4.It is clear from the experience of these legacy investigations that, unless a decision is taken to draw a line under all Troubles-related cases, without exception, they will continue to grind on for many years to come—up to half-a-century after the incidents concerned. (Paragraph 51)

The Government notes the Committee’s comment.

5.Accordingly, we recommend the adoption of Option One—the enactment of a statute of limitations, covering all Troubles-related incidents, up to the signing of the 1998 Belfast Agreement, which involved former members of the Armed Forces. This should be coupled with the continuation and development of a truth recovery mechanism which would provide the best possible prospect of bereaved families finding out the facts, once no-one needed to fear being prosecuted. (Paragraph 52)

While the Government believes that the most effective option to address Northern Ireland’s past is to implement the proposals set out in the Stormont House Agreement, the Government acknowledges that others have different views on the best way forward, including approaches such as that proposed by the Committee which do not involve recourse to the criminal justice system.

As such, the Government intends to include within its forthcoming consultation on the draft Northern Ireland (Stormont House Agreement) Bill a section entitled ‘Alternative approaches to addressing the past’. This section of the consultation will discuss alternative ways forward and include a description of the Committee’s recommendation. The consultation will invite respondents to give their views on ‘the potential effectiveness and appropriateness of alternative approaches such as amnesties and a statute of limitations to address the legacy of Northern Ireland’s past’. Following the consultation’s conclusion, the Government will consider all views carefully to inform next steps.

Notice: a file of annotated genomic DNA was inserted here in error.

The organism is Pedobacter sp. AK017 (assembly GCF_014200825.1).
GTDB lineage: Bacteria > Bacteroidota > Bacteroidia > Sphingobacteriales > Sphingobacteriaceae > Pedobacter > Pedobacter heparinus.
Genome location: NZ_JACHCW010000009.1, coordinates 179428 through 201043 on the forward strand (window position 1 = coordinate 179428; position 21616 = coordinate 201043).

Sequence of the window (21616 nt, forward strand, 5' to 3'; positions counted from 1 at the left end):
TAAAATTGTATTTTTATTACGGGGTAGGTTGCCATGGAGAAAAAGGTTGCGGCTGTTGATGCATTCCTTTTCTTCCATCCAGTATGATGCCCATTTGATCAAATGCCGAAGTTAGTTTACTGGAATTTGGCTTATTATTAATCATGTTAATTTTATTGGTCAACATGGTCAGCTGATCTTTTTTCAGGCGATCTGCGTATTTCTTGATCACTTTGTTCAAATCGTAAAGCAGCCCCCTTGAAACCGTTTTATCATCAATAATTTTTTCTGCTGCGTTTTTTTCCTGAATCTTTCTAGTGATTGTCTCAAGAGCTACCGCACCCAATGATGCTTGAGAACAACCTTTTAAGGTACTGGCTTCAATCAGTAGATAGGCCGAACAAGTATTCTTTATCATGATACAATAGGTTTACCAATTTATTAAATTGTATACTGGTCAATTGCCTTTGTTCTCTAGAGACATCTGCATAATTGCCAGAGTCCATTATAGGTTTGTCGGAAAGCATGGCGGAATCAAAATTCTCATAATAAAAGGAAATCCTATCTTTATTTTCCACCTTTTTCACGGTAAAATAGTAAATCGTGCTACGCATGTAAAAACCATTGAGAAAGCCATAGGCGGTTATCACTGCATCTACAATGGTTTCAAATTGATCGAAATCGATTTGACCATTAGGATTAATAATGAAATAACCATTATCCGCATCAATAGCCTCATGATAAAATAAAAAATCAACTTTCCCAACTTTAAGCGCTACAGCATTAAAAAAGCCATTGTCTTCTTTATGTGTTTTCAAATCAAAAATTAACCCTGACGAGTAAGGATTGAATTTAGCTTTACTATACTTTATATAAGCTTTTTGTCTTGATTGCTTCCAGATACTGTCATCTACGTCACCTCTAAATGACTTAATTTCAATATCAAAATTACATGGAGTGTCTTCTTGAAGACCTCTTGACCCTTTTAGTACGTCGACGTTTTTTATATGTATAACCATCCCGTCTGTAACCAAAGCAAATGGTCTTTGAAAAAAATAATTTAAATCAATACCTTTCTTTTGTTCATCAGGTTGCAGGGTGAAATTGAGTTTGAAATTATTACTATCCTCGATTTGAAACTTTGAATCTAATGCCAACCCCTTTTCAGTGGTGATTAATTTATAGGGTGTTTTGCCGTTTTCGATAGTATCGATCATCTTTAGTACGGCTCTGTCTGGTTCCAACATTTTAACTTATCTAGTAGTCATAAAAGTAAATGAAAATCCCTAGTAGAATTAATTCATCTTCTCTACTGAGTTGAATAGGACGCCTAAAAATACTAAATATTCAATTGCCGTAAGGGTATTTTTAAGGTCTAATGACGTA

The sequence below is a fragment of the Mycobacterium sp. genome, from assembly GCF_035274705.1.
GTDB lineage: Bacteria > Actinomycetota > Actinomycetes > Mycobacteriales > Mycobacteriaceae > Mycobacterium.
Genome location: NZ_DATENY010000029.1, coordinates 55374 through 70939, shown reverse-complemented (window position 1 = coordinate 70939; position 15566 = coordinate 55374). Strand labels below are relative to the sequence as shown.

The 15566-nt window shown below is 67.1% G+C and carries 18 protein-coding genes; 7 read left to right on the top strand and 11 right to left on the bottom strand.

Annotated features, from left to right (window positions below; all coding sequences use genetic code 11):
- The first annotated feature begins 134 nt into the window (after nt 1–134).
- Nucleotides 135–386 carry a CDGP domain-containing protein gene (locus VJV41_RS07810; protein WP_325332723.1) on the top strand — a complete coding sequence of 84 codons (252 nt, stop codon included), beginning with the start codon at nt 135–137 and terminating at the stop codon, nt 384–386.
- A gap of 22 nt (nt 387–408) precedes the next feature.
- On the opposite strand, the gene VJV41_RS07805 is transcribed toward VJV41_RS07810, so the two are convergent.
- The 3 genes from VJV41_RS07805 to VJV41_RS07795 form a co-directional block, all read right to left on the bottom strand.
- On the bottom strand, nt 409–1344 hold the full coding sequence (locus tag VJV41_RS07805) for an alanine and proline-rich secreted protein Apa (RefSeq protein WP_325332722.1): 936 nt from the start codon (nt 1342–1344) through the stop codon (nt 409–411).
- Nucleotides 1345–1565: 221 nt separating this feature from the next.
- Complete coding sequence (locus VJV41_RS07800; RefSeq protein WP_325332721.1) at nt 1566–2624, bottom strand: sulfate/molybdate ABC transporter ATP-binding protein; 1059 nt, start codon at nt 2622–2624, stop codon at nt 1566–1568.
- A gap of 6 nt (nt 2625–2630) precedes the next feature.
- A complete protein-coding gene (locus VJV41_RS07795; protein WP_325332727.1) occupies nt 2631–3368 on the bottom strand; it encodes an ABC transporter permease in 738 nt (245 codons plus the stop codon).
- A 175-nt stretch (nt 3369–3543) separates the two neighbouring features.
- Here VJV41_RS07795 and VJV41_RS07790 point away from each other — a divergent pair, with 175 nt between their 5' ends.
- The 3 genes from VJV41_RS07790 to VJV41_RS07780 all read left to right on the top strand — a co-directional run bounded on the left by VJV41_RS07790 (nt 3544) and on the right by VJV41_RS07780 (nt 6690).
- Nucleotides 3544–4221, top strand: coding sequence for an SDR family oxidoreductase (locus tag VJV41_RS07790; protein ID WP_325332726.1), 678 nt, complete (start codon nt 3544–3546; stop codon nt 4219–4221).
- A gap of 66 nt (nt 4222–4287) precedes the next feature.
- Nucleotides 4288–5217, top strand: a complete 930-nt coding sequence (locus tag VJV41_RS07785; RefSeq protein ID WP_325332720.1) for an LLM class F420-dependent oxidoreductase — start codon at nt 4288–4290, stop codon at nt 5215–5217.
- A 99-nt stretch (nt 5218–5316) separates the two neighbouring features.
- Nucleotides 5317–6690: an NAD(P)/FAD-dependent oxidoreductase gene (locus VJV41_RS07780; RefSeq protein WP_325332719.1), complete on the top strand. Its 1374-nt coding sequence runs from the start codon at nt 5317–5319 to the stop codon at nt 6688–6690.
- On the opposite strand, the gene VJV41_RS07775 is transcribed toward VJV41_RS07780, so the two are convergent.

6.Although it is beyond the strict remit of the Defence Committee, we would encourage the next Government to extend this provision to include former members of the Royal Ulster Constabulary and other former security personnel. It will also be a matter for the next Government to decide, after appropriate consultations, whether the statute of limitations should also cover all Troubles-related incidents. (Paragraph 53)

The Government notes the Committee’s comment. As set out above, the forthcoming consultation will provide an opportunity for respondents to give their views on alternative approaches to the past, including the proposal put forward by the Committee.

7.If the 1998 legislation had not ensured that future convictions for terrorist crimes— however heinous—would result in nothing more than a short prison sentence, then there would be a case for arguing that natural justice required investigations to continue, no matter how long after the event. (Paragraph 54)

The Government notes the Committee’s comment.

8.We believe that to subject former Service personnel to legal pursuit under the current arrangements is wholly oppressive and a denial of natural justice. It can be ended only by a statute of limitations. Our expert witnesses agreed that the UK Parliament has it entirely within its power to enact such a statute and we call upon the Government in the next Parliament to do so as a matter of urgency. (Paragraph 55)

The Government notes this final comment and thanks the Committee for its report.





8 November 2017